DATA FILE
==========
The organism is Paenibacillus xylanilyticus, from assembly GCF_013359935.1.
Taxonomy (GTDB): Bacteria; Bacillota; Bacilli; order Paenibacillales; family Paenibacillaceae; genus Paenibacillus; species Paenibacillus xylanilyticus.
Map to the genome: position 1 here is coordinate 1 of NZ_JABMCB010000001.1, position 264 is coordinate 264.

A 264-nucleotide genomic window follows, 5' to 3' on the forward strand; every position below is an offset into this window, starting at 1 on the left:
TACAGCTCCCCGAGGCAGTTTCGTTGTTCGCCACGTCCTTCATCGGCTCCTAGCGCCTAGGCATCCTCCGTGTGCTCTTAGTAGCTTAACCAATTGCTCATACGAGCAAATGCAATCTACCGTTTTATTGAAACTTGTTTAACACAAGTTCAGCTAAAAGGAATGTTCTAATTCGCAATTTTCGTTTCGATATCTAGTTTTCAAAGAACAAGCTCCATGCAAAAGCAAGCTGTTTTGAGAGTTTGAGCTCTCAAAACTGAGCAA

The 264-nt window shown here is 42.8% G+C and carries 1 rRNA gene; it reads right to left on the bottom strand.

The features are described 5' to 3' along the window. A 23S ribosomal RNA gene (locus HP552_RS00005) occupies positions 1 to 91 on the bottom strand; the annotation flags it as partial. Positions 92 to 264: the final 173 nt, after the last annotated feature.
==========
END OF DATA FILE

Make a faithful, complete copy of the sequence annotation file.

The organism is Paenibacillus xylanilyticus, from assembly GCF_013359935.1.
Taxonomy (GTDB): Bacteria; Bacillota; Bacilli; order Paenibacillales; family Paenibacillaceae; genus Paenibacillus; species Paenibacillus xylanilyticus.
Map to the genome: position 1 here is coordinate 1 of NZ_JABMCB010000001.1, position 264 is coordinate 264.

A 264-nucleotide genomic window follows, 5' to 3' on the forward strand; every position below is an offset into this window, starting at 1 on the left:
TACAGCTCCCCGAGGCAGTTTCGTTGTTCGCCACGTCCTTCATCGGCTCCTAGCGCCTAGGCATCCTCCGTGTGCTCTTAGTAGCTTAACCAATTGCTCATACGAGCAAATGCAATCTACCGTTTTATTGAAACTTGTTTAACACAAGTTCAGCTAAAAGGAATGTTCTAATTCGCAATTTTCGTTTCGATATCTAGTTTTCAAAGAACAAGCTCCATGCAAAAGCAAGCTGTTTTGAGAGTTTGAGCTCTCAAAACTGAGCAA

The 264-nt window shown here is 42.8% G+C and carries 1 rRNA gene; it reads right to left on the bottom strand.

The features are described 5' to 3' along the window. A 23S ribosomal RNA gene (locus HP552_RS00005) occupies positions 1 to 91 on the bottom strand; the annotation flags it as partial. Positions 92 to 264: the final 173 nt, after the last annotated feature.